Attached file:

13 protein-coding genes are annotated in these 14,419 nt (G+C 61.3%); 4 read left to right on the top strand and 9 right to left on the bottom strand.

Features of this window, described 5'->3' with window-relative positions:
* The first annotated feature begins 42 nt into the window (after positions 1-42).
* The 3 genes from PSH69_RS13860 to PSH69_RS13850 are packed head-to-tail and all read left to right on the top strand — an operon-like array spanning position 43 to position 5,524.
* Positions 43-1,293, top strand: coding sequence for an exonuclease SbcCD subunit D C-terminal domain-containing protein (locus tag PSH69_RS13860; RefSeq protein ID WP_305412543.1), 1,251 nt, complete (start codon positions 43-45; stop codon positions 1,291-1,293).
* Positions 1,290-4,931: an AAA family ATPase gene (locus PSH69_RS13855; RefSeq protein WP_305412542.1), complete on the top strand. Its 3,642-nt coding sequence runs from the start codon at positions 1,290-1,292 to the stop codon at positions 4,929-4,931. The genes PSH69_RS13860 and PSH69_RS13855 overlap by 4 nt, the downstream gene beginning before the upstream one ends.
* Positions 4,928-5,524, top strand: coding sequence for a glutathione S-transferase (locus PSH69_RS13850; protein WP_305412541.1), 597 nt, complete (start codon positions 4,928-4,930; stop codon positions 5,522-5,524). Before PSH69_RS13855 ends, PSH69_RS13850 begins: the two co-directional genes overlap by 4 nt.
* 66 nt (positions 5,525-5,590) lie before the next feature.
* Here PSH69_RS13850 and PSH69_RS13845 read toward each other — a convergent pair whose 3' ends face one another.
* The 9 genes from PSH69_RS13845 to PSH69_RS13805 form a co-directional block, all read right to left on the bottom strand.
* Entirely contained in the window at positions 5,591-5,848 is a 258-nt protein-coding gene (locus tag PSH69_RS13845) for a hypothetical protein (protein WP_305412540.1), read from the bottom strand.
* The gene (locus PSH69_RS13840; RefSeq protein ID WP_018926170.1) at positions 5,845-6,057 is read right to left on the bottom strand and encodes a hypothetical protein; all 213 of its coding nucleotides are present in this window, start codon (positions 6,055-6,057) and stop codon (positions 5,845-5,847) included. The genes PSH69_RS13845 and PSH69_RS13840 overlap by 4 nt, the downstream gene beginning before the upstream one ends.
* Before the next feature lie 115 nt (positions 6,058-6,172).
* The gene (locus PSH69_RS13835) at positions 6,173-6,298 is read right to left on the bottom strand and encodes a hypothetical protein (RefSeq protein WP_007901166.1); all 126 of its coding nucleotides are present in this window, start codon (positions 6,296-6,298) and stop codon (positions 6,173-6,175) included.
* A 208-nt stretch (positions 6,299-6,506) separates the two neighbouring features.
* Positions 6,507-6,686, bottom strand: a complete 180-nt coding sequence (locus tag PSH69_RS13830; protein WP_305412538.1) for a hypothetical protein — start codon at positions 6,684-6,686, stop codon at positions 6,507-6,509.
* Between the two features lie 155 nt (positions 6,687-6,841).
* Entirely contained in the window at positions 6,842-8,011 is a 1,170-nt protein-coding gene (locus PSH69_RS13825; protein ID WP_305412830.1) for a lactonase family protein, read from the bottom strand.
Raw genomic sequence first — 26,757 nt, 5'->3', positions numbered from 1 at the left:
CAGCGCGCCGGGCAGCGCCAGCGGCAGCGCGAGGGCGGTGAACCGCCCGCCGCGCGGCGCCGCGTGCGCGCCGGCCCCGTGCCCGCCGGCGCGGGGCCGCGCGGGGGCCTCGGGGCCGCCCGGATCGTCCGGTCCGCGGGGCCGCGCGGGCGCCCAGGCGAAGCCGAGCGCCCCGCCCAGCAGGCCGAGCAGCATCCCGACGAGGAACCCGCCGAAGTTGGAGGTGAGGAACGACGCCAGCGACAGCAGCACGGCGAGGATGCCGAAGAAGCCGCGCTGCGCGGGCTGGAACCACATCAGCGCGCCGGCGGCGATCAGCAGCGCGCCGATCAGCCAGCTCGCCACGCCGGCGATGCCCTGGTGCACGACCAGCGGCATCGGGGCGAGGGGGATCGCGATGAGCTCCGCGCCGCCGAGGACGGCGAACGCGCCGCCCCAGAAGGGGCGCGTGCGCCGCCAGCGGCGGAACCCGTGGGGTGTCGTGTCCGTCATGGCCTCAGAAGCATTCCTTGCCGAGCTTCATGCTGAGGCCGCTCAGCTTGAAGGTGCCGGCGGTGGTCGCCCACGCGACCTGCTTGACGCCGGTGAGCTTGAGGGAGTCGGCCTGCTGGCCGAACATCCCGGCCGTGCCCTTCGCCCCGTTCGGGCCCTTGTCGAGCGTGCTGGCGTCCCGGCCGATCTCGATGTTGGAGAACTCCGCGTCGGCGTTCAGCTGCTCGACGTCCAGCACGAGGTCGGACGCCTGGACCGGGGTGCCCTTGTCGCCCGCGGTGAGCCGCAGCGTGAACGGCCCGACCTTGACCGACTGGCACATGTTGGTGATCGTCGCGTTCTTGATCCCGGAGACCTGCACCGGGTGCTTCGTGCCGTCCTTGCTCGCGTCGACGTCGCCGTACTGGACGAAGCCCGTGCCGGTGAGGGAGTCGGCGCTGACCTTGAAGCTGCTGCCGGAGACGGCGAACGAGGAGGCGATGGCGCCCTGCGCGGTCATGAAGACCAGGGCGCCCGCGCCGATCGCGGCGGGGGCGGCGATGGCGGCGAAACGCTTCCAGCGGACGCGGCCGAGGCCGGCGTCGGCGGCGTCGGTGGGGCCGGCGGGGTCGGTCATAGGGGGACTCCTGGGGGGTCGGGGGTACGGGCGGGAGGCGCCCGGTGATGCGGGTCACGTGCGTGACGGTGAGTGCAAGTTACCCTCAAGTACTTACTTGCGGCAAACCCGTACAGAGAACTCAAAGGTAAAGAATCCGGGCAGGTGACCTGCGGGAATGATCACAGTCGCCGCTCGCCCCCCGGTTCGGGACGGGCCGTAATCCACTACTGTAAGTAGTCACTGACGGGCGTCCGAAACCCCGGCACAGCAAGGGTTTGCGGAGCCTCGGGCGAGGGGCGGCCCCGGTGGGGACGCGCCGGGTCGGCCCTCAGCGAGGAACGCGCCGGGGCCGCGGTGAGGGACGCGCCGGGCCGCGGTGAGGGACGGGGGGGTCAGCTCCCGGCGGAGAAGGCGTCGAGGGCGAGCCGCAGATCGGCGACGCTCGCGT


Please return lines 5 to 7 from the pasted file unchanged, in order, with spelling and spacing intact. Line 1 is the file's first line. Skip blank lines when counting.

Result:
* Positions 43-1,293, top strand: coding sequence for an exonuclease SbcCD subunit D C-terminal domain-containing protein (locus tag PSH69_RS13860; RefSeq protein ID WP_305412543.1), 1,251 nt, complete (start codon positions 43-45; stop codon positions 1,291-1,293).
* Positions 1,290-4,931: an AAA family ATPase gene (locus PSH69_RS13855; RefSeq protein WP_305412542.1), complete on the top strand. Its 3,642-nt coding sequence runs from the start codon at positions 1,290-1,292 to the stop codon at positions 4,929-4,931. The genes PSH69_RS13860 and PSH69_RS13855 overlap by 4 nt, the downstream gene beginning before the upstream one ends.
* Positions 4,928-5,524, top strand: coding sequence for a glutathione S-transferase (locus PSH69_RS13850; protein WP_305412541.1), 597 nt, complete (start codon positions 4,928-4,930; stop codon positions 5,522-5,524). Before PSH69_RS13855 ends, PSH69_RS13850 begins: the two co-directional genes overlap by 4 nt.